"That was perfect," said Brewers catcher Jonathan Lucroy. "For me as a catcher, I couldn't ask for a better throw, it was right there. I just tried to get in front of the plate and wear it if I had to. ... He made a heck of a throw right there."
After Bloomquist singled to lead off the game and stole second base, Justin Upton delivered a one-out single to left. D-backs third-base coach Matt Williams sent Bloomquist, but Braun's throw arrived well before the runner.
Lucroy, who said he expected the D-backs to try to score as soon as the ball was hit, caught Braun's throw on two hops, dropped his knees to the ground and tagged Bloomquist for the second out of the inning.
It was just one of a few times that Braun drew a roar from the energized capacity crowd at Miller Park.
"It was big," said Brewers starter Yovani Gallardo. "He made a great throw. That base hit by Upton, I mean, who knows? That run scores, it might be a whole different ballgame."
Braun is certainly no stranger to performing on the big stage and coming up with big hits when the Brewers need them. Just a week ago, Braun delivered a no-doubt, three-run, go-ahead homer in the bottom of the eighth inning to help Milwaukee clinch the NL Central title.
In 2008, Braun delivered a similar home run when the Brewers clinched the NL Wild Card on the last day of the season. And in five career playoff games, Braun is batting .400 (8-for-20) with three doubles, two RBIs and two runs scored.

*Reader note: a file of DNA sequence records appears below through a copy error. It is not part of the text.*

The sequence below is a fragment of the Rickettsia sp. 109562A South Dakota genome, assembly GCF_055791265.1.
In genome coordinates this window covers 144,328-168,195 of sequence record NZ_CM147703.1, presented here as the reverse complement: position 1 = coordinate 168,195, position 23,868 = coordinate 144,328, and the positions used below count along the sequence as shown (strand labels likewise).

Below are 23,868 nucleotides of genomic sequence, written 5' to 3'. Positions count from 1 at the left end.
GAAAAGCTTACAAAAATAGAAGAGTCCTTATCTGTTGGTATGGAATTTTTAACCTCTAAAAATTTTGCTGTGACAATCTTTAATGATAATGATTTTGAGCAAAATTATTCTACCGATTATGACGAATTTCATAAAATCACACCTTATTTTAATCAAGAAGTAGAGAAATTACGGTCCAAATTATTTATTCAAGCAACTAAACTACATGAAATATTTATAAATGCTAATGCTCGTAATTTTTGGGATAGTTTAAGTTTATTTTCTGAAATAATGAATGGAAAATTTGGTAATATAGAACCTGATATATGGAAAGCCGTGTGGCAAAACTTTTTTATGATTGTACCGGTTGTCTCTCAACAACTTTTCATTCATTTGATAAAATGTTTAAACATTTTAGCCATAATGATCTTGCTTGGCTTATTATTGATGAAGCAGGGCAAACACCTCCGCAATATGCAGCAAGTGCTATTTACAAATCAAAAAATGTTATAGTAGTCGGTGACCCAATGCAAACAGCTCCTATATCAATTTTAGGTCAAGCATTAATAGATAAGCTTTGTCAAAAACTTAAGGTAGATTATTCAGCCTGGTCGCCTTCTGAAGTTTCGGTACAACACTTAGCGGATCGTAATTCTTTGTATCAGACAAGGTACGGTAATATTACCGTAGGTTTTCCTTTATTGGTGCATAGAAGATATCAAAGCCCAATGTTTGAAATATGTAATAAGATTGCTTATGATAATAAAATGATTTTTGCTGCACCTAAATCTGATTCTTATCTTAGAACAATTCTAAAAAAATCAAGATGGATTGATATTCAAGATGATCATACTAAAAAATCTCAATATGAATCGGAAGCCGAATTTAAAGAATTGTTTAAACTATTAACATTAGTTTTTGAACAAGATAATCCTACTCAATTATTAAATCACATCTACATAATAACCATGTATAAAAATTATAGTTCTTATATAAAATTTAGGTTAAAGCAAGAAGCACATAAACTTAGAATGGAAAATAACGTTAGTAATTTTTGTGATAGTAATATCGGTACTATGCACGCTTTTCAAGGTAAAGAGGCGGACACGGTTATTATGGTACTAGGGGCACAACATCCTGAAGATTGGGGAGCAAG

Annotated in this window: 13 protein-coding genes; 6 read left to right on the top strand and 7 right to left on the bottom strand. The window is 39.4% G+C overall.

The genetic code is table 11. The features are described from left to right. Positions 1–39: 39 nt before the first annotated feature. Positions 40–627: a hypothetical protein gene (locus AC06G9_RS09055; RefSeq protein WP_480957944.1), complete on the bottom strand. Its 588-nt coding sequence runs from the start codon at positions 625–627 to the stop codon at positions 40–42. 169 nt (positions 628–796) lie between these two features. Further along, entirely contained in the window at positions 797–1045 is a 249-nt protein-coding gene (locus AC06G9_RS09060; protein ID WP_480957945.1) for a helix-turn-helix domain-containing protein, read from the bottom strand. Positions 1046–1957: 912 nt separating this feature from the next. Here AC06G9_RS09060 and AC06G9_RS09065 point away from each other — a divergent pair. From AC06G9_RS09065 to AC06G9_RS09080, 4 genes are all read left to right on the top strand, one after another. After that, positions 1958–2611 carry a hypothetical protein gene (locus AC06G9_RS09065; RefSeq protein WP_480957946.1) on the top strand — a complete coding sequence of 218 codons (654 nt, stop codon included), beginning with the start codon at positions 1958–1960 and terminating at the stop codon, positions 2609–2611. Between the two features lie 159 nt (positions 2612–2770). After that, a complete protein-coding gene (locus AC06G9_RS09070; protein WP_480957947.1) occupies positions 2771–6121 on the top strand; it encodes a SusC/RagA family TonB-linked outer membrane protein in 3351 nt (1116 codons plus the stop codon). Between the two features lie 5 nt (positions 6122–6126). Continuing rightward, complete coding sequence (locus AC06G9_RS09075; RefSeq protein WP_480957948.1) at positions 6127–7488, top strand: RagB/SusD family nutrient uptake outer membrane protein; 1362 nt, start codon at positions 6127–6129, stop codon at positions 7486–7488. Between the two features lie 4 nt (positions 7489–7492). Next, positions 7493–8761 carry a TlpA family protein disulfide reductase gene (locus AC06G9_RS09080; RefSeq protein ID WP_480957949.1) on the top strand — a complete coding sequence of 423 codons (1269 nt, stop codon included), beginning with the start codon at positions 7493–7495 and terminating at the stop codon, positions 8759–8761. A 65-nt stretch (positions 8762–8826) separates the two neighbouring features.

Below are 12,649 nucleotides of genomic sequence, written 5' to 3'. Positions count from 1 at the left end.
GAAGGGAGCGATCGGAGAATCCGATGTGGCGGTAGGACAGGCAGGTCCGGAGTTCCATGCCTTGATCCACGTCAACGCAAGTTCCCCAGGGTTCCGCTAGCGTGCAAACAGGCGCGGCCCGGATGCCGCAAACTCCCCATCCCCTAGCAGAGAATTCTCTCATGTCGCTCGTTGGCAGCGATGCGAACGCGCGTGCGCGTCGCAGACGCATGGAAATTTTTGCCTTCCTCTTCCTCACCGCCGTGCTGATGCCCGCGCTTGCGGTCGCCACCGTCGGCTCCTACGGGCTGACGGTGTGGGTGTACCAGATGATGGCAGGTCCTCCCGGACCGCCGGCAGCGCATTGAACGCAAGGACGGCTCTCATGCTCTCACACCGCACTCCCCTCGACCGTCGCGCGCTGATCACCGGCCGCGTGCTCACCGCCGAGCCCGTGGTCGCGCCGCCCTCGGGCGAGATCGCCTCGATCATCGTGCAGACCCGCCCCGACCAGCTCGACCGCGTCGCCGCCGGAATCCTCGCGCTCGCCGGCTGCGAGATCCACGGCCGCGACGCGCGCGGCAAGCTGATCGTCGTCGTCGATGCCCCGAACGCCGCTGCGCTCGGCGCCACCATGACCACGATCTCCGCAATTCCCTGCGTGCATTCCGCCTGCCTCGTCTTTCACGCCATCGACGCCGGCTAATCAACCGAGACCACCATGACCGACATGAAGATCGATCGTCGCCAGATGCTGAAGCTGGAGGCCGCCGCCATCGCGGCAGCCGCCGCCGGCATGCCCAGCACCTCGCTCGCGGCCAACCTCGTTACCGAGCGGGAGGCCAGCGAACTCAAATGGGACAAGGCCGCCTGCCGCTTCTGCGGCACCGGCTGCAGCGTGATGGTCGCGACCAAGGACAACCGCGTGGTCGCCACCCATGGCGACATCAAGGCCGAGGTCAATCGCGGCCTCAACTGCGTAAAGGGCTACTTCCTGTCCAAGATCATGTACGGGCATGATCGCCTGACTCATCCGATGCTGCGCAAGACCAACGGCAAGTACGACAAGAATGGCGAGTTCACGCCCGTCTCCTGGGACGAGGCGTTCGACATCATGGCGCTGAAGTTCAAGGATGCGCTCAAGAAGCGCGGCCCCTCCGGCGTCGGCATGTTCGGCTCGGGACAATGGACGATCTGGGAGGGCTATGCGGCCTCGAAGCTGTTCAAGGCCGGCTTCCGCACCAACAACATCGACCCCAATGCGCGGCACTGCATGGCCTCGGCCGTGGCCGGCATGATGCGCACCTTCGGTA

After popping out in the first inning, Braun singled to lead off the fourth Saturday, later scoring on a sacrifice fly by Jerry Hairston Jr. In the fifth, Braun singled again before doubling with one out in the seventh.
But just as important as Braun's hits was the number of pitches he saw from D-backs starter Ian Kennedy. In four at-bats, Braun made Kennedy throw 24 of his 111 pitches on the night.
"Brauny got to him," said Brewers manager Ron Roenicke. "We got a little break there, too, with Brauny not squaring them up. Brauny, great day at the plate."
After Braun doubled on the fifth pitch he saw in his fourth at-bat, Brewers first baseman Prince Fielder crushed an 0-1 curveball, driving it over the right-field fence.
That homer knocked Kennedy out of the game and all but sealed the Game 1 victory for the Brewers.
"Whenever Brauny is fouling pitches off, taking tough pitches, you know, that's mentally tough on the pitcher," Fielder said. "He's making good pitches. And Brauny gets up there and sticks his bat out and hits a line drive. It will mess with the pitcher. I like it, because hopefully they're exhausted by the time they get to me."